Grace in the face of adversity

 

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Category: International 16 Mar 11



This week in our Cleaning Up The Mess environmental series we would be remiss if we didn’t express our sympathy and salute the Japanese people who, last week were hit by the worst disaster in natural history. The 9.0 magnitude earthquake followed by tsunami waves of up to 33 feet, caused partial  meltdowns in three nuclear reactors, left close to 5,000 dead, 10,000 missing, millions without electricity, fuel and water, and now battling snowy conditions. Before the nuclear meltdown, the situation was horrific, yet contained, as the world marvelled at how Japanese people handled it in their characteristic civilised manner, demonstrating grace and civic duty even in the face of unimaginable loss.

When I began writing this, hope could be wrung out of the situation, before thousands of people started fleeing Tokyo in terror of an apocalyptic meltdown at Japan’s tsunami-hit nuclear power plant. Now as I write (the situation changes by the minute), the damaged Fukushima Daiichi complex wracked by a third explosion with blazing fires in a fourth reactor has sparked full-scale panic. Radioactive steam reportedly oozed from the Fukushima nuclear plant as emergency workers were forced to abandon their efforts to cool overheating reactors for hours. Radiation levels outside Fukushima I’s Unit 3 reactor reportedly soared to 400 times the annual legal limit.

Japanese Prime Minister Naoto Kan admitted public health was in danger. Japan’s Emperor Akihito was moved to tell his people in a rare televised address that he was praying for the safety of his people and hoped the situation would not get worse. However, things changed somewhat and panic buying in Tokyo for protective gear and supplies began as the leak from the nuclear power plant got out of control. In an exclusive interview with the T&T Guardian, Japanese Ambassador to T&T, Tatsuaki Iwata concurs, saying: “The endurance of the Japanese people was severely tested by the damage to Fukushima I, the nuclear plant run by the Tokyo Electric Power Company which disabled reactor cooling systems and triggered the evacuation of over 200,000 people from the exclusion zone around the plant.”

Iwata said information to the people living around the damaged plant was “too slow” and some serious lessons had been learnt including the placement of the back-up generator. He confirmed that thousands were tested for radioactive contamination and agreed that the world would not know the full impact of the nuclear disaster in Japan for some time. Some 140,000 people living within 20 miles of the now deadly plant have been ordered to stay indoors and make their homes airtight. If it weren’t for the strict building codes, the high level of preparedness, the high level of education and the regular drills carried out by the Japanese Government, the loss of life given this earthquake—which, to quote Spain’s Official College of Geologists, hit like 200 million tons of dynamite—would have been many times worse.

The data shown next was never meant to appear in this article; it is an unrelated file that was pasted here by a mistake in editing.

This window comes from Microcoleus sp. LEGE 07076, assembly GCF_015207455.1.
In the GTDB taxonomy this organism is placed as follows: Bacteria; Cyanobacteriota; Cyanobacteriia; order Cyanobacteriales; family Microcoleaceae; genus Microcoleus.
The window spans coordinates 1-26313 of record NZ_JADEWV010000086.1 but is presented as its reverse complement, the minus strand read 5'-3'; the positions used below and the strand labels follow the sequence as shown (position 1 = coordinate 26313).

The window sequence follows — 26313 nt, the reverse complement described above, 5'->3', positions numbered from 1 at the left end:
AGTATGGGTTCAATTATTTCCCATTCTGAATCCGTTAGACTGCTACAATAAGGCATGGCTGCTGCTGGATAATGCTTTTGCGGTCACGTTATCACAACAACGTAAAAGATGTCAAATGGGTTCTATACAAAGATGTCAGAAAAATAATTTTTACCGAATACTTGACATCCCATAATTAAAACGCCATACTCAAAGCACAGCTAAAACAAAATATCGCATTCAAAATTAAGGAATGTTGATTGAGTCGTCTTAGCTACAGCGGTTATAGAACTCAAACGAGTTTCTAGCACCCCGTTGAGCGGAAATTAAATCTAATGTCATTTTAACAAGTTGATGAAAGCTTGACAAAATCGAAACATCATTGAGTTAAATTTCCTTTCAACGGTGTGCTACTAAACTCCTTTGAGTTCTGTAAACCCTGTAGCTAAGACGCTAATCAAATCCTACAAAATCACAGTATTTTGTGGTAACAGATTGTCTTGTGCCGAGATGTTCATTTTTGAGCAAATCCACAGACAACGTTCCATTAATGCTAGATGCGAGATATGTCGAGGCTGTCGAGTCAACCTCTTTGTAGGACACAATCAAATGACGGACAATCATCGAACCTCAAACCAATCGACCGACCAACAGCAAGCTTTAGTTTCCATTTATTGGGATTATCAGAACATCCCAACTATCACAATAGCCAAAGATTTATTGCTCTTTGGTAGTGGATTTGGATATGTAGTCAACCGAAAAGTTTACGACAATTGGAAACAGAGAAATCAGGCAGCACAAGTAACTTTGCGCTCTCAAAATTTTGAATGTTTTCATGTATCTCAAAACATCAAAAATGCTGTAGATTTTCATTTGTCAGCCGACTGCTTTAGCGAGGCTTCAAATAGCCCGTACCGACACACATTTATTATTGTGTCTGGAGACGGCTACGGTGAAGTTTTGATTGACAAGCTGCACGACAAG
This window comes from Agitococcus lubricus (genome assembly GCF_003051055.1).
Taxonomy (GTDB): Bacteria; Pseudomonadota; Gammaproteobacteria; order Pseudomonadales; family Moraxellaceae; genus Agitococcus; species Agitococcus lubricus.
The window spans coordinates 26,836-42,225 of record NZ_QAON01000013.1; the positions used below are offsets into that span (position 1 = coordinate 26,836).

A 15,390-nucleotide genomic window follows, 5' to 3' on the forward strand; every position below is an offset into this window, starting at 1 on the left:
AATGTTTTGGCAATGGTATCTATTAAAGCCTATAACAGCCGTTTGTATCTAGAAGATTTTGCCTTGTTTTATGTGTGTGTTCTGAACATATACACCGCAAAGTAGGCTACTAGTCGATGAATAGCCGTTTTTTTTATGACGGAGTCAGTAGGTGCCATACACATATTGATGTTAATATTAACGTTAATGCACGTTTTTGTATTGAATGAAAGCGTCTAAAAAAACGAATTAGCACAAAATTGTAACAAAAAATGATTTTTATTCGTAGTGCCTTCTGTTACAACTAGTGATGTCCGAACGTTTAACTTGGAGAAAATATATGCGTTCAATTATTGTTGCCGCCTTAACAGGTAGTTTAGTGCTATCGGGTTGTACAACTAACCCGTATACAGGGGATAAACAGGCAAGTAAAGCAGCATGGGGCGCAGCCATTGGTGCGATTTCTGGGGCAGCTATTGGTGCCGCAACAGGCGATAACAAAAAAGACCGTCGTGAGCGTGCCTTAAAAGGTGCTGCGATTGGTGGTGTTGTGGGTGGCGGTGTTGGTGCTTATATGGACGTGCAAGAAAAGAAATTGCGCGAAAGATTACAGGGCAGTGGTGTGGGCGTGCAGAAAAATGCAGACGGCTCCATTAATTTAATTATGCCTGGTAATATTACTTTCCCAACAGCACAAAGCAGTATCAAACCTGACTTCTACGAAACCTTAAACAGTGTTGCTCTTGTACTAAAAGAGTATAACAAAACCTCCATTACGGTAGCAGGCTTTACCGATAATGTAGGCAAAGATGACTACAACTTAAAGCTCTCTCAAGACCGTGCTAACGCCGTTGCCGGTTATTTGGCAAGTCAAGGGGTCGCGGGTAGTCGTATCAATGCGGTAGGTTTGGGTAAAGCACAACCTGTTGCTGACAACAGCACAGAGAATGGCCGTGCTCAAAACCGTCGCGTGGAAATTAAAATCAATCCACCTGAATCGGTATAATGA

T&T lies directly in the path of a fault line, similar to that of Haiti. It would be foolish of us if we didn’t learn from this and failed to impose a hurricane/earthquake-proof, strict building code on all buildings. Iwata agreed that the death toll could have been worse if the Japanese operated like we do, without a building code. The Government requires that every building that is constructed, particularly schools and hospitals, satisfy a very strict building code. Failure to do so can lead to severe penalties for private and public builders as well as local authorities.”

 Before the nuclear power related disaster in Japan, on the BBC world service we heard stories of how even as the world fell apart around them, the Japanese people queued up in an orderly way for food and water, stopped at traffic lights and acted for the collective good before personal benefit meticulously buying in small amounts to prevent a countrywide food shortage and black market. Survivors were seen searching for loved ones or helping to clean up streets with a quiet stoicism. They did not blame the Government for the tragedy and recognised it as an act of nature. 

Looting, burning and taking advantage of the chaos has been unheard of in Japan. One internet report offered some insight into the Japanese psyche. One is “shikata ga nai,” which roughly translates as “it can’t be helped,” and is a common reaction to situations beyond one’s control. The other is “gaman,” considered a virtue. It means to be patient and persevere in the face of suffering. When asked of the economic loss to the nation, Iwata said: “The real loss is human loss, cultural loss, loss of heritage, loss of family members, loss of confidence.” If we are to glean some hope out of this, it is the story of resilience of a people who plan for disasters, and undoubtedly will rebuild Japan with their collective sense of duty to one another and their country.

 The ambassador explains: “Japanese people take their cue from their leaders who are admired not for wealth or power but for what they sacrifice and contribute to society. “This attitude has filtered down so the more people share with others, the more courteous they are, the more they think of the collective good, and the more they are respected.

 

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All Articles Copyright Ira Mathur